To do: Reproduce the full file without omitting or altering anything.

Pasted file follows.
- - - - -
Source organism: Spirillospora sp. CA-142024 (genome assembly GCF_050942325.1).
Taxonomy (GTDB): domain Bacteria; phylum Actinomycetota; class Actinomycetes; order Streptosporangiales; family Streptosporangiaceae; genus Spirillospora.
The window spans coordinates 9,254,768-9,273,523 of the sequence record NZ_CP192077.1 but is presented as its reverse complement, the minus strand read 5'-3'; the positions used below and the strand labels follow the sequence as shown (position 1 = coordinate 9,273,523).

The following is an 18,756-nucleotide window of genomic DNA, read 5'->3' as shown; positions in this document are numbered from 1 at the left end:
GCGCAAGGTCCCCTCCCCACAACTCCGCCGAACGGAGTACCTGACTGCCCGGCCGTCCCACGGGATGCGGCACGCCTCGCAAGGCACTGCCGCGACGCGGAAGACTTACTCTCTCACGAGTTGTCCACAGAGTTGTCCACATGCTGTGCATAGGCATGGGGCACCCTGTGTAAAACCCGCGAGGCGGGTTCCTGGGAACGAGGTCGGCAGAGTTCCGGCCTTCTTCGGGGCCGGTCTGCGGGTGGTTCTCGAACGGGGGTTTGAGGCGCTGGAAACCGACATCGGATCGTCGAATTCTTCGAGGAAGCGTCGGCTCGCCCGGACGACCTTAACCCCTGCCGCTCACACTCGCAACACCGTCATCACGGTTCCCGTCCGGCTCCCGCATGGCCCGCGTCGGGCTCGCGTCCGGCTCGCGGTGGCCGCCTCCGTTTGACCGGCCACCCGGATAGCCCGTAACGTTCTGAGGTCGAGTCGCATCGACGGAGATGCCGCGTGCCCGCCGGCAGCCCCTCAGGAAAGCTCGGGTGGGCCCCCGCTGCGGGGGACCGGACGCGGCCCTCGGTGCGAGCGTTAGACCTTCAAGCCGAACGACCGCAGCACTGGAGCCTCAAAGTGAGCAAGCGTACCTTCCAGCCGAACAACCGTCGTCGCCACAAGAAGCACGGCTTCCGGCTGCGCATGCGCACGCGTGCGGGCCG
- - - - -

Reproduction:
Source organism: Spirillospora sp. CA-142024 (genome assembly GCF_050942325.1).
Taxonomy (GTDB): domain Bacteria; phylum Actinomycetota; class Actinomycetes; order Streptosporangiales; family Streptosporangiaceae; genus Spirillospora.
The window spans coordinates 9,254,768-9,273,523 of the sequence record NZ_CP192077.1 but is presented as its reverse complement, the minus strand read 5'-3'; the positions used below and the strand labels follow the sequence as shown (position 1 = coordinate 9,273,523).

The following is an 18,756-nucleotide window of genomic DNA, read 5'->3' as shown; positions in this document are numbered from 1 at the left end:
GCGCAAGGTCCCCTCCCCACAACTCCGCCGAACGGAGTACCTGACTGCCCGGCCGTCCCACGGGATGCGGCACGCCTCGCAAGGCACTGCCGCGACGCGGAAGACTTACTCTCTCACGAGTTGTCCACAGAGTTGTCCACATGCTGTGCATAGGCATGGGGCACCCTGTGTAAAACCCGCGAGGCGGGTTCCTGGGAACGAGGTCGGCAGAGTTCCGGCCTTCTTCGGGGCCGGTCTGCGGGTGGTTCTCGAACGGGGGTTTGAGGCGCTGGAAACCGACATCGGATCGTCGAATTCTTCGAGGAAGCGTCGGCTCGCCCGGACGACCTTAACCCCTGCCGCTCACACTCGCAACACCGTCATCACGGTTCCCGTCCGGCTCCCGCATGGCCCGCGTCGGGCTCGCGTCCGGCTCGCGGTGGCCGCCTCCGTTTGACCGGCCACCCGGATAGCCCGTAACGTTCTGAGGTCGAGTCGCATCGACGGAGATGCCGCGTGCCCGCCGGCAGCCCCTCAGGAAAGCTCGGGTGGGCCCCCGCTGCGGGGGACCGGACGCGGCCCTCGGTGCGAGCGTTAGACCTTCAAGCCGAACGACCGCAGCACTGGAGCCTCAAAGTGAGCAAGCGTACCTTCCAGCCGAACAACCGTCGTCGCCACAAGAAGCACGGCTTCCGGCTGCGCATGCGCACGCGTGCGGGCCG